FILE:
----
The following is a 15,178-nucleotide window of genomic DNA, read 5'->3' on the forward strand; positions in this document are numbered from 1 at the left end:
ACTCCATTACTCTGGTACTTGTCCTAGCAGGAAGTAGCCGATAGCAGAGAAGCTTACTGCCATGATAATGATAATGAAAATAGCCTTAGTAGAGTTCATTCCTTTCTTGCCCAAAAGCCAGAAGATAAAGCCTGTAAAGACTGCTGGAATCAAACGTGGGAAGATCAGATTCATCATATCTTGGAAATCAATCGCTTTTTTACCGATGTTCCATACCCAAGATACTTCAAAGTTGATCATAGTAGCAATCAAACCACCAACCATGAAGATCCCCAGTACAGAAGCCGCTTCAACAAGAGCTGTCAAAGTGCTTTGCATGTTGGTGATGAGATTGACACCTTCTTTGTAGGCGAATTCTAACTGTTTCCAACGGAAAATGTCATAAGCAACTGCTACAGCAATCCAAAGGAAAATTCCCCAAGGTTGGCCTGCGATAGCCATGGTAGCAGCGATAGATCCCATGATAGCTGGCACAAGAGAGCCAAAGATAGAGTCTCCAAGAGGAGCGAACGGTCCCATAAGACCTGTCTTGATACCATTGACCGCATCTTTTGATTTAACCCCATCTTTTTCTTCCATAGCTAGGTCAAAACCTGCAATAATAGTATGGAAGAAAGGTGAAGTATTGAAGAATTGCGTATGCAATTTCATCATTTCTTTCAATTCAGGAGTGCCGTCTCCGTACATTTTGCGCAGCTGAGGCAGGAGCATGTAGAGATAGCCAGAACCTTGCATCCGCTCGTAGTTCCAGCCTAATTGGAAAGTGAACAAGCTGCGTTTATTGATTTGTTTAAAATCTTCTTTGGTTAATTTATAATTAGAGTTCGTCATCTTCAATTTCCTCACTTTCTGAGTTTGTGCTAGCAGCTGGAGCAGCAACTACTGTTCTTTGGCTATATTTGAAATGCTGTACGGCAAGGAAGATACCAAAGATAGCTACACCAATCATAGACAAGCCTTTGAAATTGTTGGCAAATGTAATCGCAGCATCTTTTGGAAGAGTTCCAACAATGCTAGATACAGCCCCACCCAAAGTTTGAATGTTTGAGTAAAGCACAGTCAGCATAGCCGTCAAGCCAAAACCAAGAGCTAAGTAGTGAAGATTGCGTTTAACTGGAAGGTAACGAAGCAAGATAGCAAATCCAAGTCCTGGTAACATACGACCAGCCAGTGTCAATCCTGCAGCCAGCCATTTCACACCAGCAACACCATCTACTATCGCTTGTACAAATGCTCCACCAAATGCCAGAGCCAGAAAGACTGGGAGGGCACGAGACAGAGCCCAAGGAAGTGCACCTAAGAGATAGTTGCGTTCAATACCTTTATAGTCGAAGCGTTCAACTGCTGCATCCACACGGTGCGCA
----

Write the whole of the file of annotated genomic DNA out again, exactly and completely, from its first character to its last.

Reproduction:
The following is a 15,178-nucleotide window of genomic DNA, read 5'->3' on the forward strand; positions in this document are numbered from 1 at the left end:
ACTCCATTACTCTGGTACTTGTCCTAGCAGGAAGTAGCCGATAGCAGAGAAGCTTACTGCCATGATAATGATAATGAAAATAGCCTTAGTAGAGTTCATTCCTTTCTTGCCCAAAAGCCAGAAGATAAAGCCTGTAAAGACTGCTGGAATCAAACGTGGGAAGATCAGATTCATCATATCTTGGAAATCAATCGCTTTTTTACCGATGTTCCATACCCAAGATACTTCAAAGTTGATCATAGTAGCAATCAAACCACCAACCATGAAGATCCCCAGTACAGAAGCCGCTTCAACAAGAGCTGTCAAAGTGCTTTGCATGTTGGTGATGAGATTGACACCTTCTTTGTAGGCGAATTCTAACTGTTTCCAACGGAAAATGTCATAAGCAACTGCTACAGCAATCCAAAGGAAAATTCCCCAAGGTTGGCCTGCGATAGCCATGGTAGCAGCGATAGATCCCATGATAGCTGGCACAAGAGAGCCAAAGATAGAGTCTCCAAGAGGAGCGAACGGTCCCATAAGACCTGTCTTGATACCATTGACCGCATCTTTTGATTTAACCCCATCTTTTTCTTCCATAGCTAGGTCAAAACCTGCAATAATAGTATGGAAGAAAGGTGAAGTATTGAAGAATTGCGTATGCAATTTCATCATTTCTTTCAATTCAGGAGTGCCGTCTCCGTACATTTTGCGCAGCTGAGGCAGGAGCATGTAGAGATAGCCAGAACCTTGCATCCGCTCGTAGTTCCAGCCTAATTGGAAAGTGAACAAGCTGCGTTTATTGATTTGTTTAAAATCTTCTTTGGTTAATTTATAATTAGAGTTCGTCATCTTCAATTTCCTCACTTTCTGAGTTTGTGCTAGCAGCTGGAGCAGCAACTACTGTTCTTTGGCTATATTTGAAATGCTGTACGGCAAGGAAGATACCAAAGATAGCTACACCAATCATAGACAAGCCTTTGAAATTGTTGGCAAATGTAATCGCAGCATCTTTTGGAAGAGTTCCAACAATGCTAGATACAGCCCCACCCAAAGTTTGAATGTTTGAGTAAAGCACAGTCAGCATAGCCGTCAAGCCAAAACCAAGAGCTAAGTAGTGAAGATTGCGTTTAACTGGAAGGTAACGAAGCAAGATAGCAAATCCAAGTCCTGGTAACATACGACCAGCCAGTGTCAATCCTGCAGCCAGCCATTTCACACCAGCAACACCATCTACTATCGCTTGTACAAATGCTCCACCAAATGCCAGAGCCAGAAAGACTGGGAGGGCACGAGACAGAGCCCAAGGAAGTGCACCTAAGAGATAGTTGCGTTCAATACCTTTATAGTCGAAGCGTTCAACTGCTGCATCCACACGGTGCGCA